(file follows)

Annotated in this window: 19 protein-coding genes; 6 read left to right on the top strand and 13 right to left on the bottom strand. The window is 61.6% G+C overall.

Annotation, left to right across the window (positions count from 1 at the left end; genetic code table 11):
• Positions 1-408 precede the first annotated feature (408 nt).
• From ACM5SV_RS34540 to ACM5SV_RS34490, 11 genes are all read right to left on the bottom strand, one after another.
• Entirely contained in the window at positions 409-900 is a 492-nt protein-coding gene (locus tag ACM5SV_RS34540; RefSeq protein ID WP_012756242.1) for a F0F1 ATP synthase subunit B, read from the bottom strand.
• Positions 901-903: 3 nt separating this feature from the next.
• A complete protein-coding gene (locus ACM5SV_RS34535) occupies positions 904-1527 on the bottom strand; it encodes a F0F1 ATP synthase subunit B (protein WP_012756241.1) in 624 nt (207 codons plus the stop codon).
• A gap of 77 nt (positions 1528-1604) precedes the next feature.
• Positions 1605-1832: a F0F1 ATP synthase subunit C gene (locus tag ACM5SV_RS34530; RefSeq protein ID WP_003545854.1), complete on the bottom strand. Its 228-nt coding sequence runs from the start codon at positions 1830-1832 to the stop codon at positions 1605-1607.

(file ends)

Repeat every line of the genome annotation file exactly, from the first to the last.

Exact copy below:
Annotated in this window: 19 protein-coding genes; 6 read left to right on the top strand and 13 right to left on the bottom strand. The window is 61.6% G+C overall.

Annotation, left to right across the window (positions count from 1 at the left end; genetic code table 11):
• Positions 1-408 precede the first annotated feature (408 nt).
• From ACM5SV_RS34540 to ACM5SV_RS34490, 11 genes are all read right to left on the bottom strand, one after another.
• Entirely contained in the window at positions 409-900 is a 492-nt protein-coding gene (locus tag ACM5SV_RS34540; RefSeq protein ID WP_012756242.1) for a F0F1 ATP synthase subunit B, read from the bottom strand.
• Positions 901-903: 3 nt separating this feature from the next.
• A complete protein-coding gene (locus ACM5SV_RS34535) occupies positions 904-1527 on the bottom strand; it encodes a F0F1 ATP synthase subunit B (protein WP_012756241.1) in 624 nt (207 codons plus the stop codon).
• A gap of 77 nt (positions 1528-1604) precedes the next feature.
• Positions 1605-1832: a F0F1 ATP synthase subunit C gene (locus tag ACM5SV_RS34530; RefSeq protein ID WP_003545854.1), complete on the bottom strand. Its 228-nt coding sequence runs from the start codon at positions 1830-1832 to the stop codon at positions 1605-1607.